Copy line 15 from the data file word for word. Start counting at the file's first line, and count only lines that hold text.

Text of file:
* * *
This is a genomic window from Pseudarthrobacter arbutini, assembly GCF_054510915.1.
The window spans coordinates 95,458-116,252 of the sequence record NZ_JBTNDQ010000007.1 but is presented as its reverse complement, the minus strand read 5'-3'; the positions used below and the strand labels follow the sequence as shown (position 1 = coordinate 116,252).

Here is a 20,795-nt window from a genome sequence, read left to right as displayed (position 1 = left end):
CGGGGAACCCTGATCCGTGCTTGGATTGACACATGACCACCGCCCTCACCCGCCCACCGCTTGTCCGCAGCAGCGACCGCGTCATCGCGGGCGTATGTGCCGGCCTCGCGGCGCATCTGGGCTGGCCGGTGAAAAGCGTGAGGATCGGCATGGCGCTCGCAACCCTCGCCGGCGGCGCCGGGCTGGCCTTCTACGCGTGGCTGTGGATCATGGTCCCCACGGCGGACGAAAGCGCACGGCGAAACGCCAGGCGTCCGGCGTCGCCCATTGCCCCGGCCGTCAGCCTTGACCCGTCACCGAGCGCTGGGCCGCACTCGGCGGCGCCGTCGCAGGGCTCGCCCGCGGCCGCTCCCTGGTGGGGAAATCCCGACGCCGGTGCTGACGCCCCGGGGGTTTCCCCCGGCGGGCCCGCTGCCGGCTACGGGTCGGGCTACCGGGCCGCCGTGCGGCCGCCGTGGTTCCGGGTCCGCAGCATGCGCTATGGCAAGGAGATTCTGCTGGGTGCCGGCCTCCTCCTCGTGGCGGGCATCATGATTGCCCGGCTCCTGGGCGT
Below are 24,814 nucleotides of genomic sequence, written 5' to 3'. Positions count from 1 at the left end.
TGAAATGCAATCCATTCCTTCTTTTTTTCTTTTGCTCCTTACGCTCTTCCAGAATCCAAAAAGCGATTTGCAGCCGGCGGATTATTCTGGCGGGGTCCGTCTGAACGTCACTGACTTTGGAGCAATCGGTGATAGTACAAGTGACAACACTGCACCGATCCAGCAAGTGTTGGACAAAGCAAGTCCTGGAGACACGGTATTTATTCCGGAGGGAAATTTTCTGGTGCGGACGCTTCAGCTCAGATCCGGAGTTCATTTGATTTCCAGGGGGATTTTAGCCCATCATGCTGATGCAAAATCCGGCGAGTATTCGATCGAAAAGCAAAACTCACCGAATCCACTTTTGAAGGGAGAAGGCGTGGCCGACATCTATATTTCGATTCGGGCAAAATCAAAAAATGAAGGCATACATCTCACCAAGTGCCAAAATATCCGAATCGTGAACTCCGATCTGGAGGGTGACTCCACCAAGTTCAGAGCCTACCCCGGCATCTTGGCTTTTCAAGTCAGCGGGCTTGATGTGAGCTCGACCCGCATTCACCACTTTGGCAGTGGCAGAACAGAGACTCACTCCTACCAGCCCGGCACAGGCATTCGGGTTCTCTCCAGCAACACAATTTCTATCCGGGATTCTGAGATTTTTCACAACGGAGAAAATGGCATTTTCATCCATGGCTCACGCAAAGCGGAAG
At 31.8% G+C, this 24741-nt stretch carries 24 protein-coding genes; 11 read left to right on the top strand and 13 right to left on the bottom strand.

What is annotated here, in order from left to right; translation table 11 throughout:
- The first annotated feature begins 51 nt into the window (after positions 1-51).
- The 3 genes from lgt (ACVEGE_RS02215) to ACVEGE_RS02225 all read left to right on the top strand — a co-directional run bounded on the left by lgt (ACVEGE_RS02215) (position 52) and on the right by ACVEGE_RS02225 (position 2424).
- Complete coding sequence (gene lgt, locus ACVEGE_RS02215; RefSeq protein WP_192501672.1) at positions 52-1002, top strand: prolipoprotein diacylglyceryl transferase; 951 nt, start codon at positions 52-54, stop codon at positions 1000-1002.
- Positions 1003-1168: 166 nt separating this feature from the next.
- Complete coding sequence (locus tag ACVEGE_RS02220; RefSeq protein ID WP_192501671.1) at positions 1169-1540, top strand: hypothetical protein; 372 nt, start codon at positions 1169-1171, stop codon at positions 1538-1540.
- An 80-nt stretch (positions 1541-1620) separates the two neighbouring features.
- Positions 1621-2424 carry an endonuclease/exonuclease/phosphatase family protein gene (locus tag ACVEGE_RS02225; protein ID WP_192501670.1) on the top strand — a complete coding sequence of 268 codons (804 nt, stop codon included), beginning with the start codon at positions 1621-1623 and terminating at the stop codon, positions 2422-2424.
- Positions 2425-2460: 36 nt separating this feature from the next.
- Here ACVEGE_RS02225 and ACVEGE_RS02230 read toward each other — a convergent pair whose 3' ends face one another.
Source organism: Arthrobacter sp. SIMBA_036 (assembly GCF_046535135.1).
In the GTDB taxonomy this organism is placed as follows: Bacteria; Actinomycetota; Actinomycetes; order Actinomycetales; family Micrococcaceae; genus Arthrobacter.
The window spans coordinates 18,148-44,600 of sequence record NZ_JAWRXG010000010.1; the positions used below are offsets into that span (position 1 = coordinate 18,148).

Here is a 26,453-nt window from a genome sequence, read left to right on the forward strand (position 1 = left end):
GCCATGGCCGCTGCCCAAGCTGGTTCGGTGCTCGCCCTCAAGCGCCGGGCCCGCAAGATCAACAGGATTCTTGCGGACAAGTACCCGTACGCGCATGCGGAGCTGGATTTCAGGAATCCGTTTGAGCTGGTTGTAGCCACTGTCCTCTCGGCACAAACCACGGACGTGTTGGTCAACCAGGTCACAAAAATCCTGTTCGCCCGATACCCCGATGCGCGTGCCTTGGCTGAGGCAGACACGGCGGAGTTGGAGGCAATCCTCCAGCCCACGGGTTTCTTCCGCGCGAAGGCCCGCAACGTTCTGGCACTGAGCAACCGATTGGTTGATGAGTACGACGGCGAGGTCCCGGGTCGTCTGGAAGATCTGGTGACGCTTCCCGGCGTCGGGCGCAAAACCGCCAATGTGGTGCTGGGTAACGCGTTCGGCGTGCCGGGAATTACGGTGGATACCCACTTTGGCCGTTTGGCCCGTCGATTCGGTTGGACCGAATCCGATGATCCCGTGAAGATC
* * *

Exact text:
- Positions 1621-2424 carry an endonuclease/exonuclease/phosphatase family protein gene (locus tag ACVEGE_RS02225; protein ID WP_192501670.1) on the top strand — a complete coding sequence of 268 codons (804 nt, stop codon included), beginning with the start codon at positions 1621-1623 and terminating at the stop codon, positions 2422-2424.